Over the past week, BPSL’s financial creditors, led by SBI, PNB and BoI, have held a series of meetings with the top management of Sajjan Jindal-promoted JSW Steel to try to discourage them from appealing the NCLT decision. (MINT)
Over the past week, BPSL’s financial creditors, led by SBI, PNB and BoI, have held a series of meetings with the top management of Sajjan Jindal-promoted JSW Steel to try to discourage them from appealing the NCLT decision. (MINT)

JSW Steel files appeal at NCLAT to modify takeover terms of Bhushan Power

  • The Delhi bench of the NCLT, which passed the order approving the sale of BPSL’s assets to JSW Steel
  • The resolution process for BPSL has already lasted over 800 days, against the 330-day deadline mandated by the Insolvency and Bankruptcy Code

JSW Steel has filed an appeal at the National Company Law Tribunal, contesting the conditions of its takeover of bankrupt steel mill Bhushan Power and Steel (BPSL). The appeal is expected to come up for hearing on Monday.

In a filing with stock exchanges, JSW Steel said: “In continuation of our earlier disclosure dated September 06, 2019 and pursuant to the provisions of Regulation 30 of the LODR (Listing Obligations and Disclosure Requirements) Regulations, we hereby inform you that on detailed examination of the terms and conditions of the NCLT order approving the resolution plan, it has come to our notice that the approval contains certain modifications. Further, certain important reliefs sought by the company have also not been granted. The company has therefore appealed against the said order dated September 5, 2019 before the relevant judicial forum."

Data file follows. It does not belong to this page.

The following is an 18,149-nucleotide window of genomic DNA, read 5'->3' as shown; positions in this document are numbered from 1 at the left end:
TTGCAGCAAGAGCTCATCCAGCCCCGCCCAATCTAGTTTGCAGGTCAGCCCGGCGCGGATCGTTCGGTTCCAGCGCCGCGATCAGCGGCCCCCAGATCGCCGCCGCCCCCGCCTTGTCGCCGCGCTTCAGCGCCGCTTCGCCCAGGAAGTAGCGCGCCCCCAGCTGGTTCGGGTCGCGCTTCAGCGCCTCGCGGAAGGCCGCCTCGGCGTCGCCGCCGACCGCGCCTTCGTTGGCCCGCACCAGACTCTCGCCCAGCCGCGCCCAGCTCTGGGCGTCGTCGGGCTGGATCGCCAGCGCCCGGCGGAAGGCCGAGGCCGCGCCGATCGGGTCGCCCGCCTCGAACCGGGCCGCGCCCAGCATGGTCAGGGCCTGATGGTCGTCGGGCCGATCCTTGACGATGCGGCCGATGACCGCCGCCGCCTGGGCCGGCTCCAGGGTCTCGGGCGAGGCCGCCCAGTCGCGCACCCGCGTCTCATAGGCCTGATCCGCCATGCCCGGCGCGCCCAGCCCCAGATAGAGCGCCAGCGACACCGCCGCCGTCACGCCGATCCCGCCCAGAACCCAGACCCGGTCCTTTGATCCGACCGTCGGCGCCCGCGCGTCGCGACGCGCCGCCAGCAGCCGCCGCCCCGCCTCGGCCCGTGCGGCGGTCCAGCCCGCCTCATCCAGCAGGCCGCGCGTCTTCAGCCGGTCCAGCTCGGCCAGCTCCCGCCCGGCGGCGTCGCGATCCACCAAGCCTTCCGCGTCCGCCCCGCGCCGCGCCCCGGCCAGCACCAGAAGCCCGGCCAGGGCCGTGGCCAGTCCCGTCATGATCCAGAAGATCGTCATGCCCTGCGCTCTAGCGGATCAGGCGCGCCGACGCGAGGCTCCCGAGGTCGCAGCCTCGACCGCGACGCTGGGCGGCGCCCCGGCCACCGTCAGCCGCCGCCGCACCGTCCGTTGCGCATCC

On September 5, Mint was the first to report that JSW Steel was unhappy with the conditions of its takeover of BPSL under the Insolvency and Bankruptcy Code. JSW Steel, which has offered an upfront cash payment of 19,700 crore to BPSL’s lenders, was the highest bidders for the stressed steel plant. However, as conditions of its takeover, JSW Steel had approached the NCLT seeking protection from future litigation, considering that a forensic audit of the company’s finances had revealed potential fraud and siphoning off of money by its erstwhile promoters. The allegations are being investigated by the Central Bureau of Investigation.

The Delhi bench of the NCLT, which passed the order approving the sale of BPSL’s assets to JSW Steel, also ruled that the operating profits that BPSL earned during its two-year-long resolution period should be distributed among the company’s financial and operational creditors. JSW believes, however, that these profits were part of the company’s assets and should stay with BPSL.

A person aware of JSW Steel’s appeal at NCLAT said that the company will make these two key requests – for protection of its assets after the takeover from possible action under the Prevention of Money Laundering Act and for the operating profits to remain within the company and not be redistributed to lenders.

Over this past week, the financial creditors of BPSL, led by the State Bank of India, Punjab National Bank and Bank of India, have held a series of meetings with the top management of Sajjan Jindal-promoted JSW Steel to try to discourage them from appealing the NCLT decision. Mint reported on 11 September that the BPSL’s committee of creditors preferred to finalize terms of a takeover that were agreeable to all parties rather than run the risk of more litigation, which would drag on the resolution process. The resolution process for BPSL has already lasted over 800 days, against the 330-day deadline mandated by the Insolvency and Bankruptcy Code.

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